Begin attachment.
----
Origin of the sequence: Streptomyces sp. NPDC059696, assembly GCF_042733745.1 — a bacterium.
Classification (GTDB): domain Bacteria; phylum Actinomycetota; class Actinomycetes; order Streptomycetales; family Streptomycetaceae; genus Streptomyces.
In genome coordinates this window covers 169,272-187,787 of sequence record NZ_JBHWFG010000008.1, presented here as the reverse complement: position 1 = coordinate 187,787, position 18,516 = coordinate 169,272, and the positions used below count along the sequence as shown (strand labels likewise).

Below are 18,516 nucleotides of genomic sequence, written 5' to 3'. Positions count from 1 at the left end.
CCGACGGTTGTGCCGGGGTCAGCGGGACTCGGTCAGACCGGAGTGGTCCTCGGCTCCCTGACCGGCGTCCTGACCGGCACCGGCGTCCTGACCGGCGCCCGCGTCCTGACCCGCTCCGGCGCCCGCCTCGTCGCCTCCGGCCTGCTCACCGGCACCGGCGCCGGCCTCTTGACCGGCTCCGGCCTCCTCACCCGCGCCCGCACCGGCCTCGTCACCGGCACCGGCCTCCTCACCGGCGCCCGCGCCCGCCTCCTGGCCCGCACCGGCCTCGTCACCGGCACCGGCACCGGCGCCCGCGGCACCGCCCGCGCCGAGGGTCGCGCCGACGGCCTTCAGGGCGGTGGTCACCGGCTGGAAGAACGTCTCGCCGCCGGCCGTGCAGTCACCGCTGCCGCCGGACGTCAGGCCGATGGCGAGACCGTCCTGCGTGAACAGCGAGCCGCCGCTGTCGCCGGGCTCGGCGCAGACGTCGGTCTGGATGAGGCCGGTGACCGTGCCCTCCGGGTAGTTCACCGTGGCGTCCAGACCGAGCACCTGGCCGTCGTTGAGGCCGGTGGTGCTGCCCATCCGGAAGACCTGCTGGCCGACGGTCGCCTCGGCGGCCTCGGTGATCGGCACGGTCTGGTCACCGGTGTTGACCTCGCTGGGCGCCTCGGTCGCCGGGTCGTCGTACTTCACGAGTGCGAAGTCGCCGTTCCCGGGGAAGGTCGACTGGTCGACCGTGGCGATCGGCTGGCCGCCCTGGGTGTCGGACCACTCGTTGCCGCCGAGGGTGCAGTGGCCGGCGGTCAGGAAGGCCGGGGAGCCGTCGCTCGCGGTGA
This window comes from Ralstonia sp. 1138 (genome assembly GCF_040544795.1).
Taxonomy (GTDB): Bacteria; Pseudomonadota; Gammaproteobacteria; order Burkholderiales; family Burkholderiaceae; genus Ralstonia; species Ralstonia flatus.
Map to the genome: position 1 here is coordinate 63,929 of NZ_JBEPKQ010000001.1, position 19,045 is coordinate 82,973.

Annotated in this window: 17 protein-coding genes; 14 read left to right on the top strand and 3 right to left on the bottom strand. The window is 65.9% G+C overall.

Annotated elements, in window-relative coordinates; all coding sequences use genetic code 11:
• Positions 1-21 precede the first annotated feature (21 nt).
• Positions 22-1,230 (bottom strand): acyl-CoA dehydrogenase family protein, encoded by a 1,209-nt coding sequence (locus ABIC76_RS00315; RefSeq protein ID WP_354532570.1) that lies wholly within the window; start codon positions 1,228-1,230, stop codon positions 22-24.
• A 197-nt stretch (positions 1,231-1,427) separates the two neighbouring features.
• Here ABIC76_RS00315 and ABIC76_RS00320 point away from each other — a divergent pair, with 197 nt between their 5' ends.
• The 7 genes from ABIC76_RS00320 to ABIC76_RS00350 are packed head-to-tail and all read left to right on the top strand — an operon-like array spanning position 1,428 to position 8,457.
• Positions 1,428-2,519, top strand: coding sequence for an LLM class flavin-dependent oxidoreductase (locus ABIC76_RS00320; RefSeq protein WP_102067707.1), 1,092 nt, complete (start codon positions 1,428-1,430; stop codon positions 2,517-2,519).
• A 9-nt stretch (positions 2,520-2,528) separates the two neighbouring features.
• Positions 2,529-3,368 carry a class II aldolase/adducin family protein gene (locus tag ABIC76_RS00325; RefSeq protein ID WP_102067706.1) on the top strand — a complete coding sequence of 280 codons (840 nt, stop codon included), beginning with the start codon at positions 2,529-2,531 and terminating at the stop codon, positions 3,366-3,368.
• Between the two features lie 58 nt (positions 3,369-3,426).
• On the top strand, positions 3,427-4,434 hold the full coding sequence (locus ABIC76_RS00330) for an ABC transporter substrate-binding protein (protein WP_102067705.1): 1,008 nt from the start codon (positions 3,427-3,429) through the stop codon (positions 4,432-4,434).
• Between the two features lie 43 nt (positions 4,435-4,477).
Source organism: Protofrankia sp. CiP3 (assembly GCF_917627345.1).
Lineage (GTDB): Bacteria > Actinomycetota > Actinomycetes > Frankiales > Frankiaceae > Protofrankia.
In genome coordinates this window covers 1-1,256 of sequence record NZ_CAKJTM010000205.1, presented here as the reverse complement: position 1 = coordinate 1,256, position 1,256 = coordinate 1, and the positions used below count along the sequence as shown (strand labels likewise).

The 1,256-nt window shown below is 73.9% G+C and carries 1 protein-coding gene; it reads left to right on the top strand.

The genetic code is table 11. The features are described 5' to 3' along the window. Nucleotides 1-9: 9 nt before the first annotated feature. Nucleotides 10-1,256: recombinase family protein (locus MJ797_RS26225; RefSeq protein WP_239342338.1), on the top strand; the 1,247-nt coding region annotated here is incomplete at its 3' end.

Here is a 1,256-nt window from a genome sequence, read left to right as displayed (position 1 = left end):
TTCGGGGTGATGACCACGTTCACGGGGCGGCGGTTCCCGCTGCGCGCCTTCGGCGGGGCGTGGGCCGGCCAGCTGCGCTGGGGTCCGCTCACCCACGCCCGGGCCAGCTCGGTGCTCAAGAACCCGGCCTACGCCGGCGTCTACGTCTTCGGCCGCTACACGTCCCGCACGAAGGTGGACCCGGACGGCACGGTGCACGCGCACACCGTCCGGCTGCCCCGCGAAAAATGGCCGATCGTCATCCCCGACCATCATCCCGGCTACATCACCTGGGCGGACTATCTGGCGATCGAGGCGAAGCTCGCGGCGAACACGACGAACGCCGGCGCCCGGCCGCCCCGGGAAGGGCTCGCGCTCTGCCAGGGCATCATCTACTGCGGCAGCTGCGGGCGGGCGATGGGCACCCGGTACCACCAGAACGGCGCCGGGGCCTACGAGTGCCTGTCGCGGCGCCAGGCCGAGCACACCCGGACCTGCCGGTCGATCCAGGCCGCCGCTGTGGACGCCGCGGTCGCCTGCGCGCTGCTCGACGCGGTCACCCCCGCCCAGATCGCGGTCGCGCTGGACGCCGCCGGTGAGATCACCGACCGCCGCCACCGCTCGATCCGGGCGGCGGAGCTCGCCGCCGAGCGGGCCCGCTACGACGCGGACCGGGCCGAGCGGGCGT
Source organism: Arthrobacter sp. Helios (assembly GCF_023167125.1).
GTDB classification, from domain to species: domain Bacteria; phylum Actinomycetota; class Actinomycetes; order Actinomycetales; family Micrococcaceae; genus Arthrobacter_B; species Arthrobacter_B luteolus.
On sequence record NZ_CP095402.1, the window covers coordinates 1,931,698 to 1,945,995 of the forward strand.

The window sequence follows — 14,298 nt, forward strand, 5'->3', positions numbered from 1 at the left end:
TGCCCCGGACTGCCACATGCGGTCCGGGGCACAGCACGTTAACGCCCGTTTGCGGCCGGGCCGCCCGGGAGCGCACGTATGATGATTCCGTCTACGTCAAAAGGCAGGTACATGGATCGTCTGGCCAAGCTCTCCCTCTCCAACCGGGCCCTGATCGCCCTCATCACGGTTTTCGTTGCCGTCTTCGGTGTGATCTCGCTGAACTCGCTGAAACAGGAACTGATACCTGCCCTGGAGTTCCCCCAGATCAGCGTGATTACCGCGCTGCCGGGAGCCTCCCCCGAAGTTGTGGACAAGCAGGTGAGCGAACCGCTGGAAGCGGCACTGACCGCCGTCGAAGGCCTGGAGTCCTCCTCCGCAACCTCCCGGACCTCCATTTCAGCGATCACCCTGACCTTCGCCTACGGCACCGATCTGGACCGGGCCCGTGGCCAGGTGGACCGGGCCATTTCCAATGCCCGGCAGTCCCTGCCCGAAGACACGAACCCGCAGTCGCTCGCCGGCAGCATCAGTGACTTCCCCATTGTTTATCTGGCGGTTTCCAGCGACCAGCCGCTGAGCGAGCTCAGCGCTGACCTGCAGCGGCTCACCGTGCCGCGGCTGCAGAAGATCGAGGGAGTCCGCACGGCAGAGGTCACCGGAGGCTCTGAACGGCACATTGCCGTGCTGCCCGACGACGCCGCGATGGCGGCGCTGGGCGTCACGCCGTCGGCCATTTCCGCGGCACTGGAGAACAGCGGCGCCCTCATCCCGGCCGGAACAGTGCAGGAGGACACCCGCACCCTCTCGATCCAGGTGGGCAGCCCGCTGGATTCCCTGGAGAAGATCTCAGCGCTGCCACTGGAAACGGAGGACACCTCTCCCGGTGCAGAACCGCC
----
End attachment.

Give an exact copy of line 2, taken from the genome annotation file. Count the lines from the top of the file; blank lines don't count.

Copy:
Classification (GTDB): domain Bacteria; phylum Actinomycetota; class Actinomycetes; order Streptomycetales; family Streptomycetaceae; genus Streptomyces.